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As mentioned earlier today, Rafal Wojtczuk and Joanna Rutkowska have published a new paper on using cache poisoning to exploit the Systems Management Mode (SMM) in Intel 386 and above chipsets.

Some interesting snippets:

System Management Mode (SMM) is the most privileged CPU operation mode on x86/x86_64 architectures. It can be thought of as of “Ring -2”, as the code executing in SMM has more privileges than even hardware hypervisors (VT), which are colloquially referred to as if operating in “Ring -1”.

…Interestingly the very same cache poisoning problem we abuse in our attack against SMM has been identified a few years ago by Intel employees, who even decided to describe it in at least two different patent applications [3] [1]. We haven’t been aware of the patents before we discovered the attack — we never thought a vendor might describe weaknesses in its own products and apply for a patent on how to fix them, and still not implement those fixes for a few years2… The patents turned out, however, to be easily “googlable” and it would be surprising that nobody else before us, and Loic Duflot, have created working exploits for this vulnerability.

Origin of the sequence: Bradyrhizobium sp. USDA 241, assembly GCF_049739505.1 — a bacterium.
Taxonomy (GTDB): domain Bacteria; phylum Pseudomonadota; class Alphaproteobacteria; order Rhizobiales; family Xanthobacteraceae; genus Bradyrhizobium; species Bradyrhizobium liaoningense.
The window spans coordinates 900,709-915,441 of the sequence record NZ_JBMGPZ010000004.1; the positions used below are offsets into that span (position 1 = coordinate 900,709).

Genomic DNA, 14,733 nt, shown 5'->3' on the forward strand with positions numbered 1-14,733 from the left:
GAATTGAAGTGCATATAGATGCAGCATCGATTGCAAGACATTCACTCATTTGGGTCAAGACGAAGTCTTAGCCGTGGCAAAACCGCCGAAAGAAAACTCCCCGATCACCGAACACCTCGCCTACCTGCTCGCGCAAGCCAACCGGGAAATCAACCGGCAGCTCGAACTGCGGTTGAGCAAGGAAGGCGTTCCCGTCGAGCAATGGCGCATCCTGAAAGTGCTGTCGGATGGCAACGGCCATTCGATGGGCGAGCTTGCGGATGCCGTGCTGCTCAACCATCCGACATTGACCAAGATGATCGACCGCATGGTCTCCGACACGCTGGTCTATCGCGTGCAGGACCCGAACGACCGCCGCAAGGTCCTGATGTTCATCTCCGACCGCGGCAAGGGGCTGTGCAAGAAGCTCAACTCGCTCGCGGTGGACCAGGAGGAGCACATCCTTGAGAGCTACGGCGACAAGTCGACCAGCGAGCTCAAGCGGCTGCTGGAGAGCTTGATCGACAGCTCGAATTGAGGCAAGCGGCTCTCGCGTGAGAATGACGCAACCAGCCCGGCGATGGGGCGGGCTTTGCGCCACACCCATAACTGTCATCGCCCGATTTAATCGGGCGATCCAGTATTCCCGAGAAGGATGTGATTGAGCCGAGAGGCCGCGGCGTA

…We assume that the attacker has access to certain platform MSR registers. In practice this is equivalent to the attacker having administrator privileges on the target system, and on some systems, like e.g. Windows, also the ability to load and execute arbitrary kernel code3.

and finally:

Intel has informed us that they have been working on a solution to prevent caching attacks on SMM memory for quite a while and have also engaged with OEMs/BIOS vendors to implement certain new mechanisms that are supposed to prevent the attack. According to Intel, many new systems are protected against the attack. We have found out, however, that some of the Intel ‘s recent motherboards, like e.g. the popular DQ35, are still vulnerable to the attack. Additionally the workarounds that Intel has mentioned to us are not yet officially documented, but Intel told us that they will be updating the CPU documentation shortly (In particular the vol. 3a of [4]).

The paper is here (pdf).

Alex Eckelberry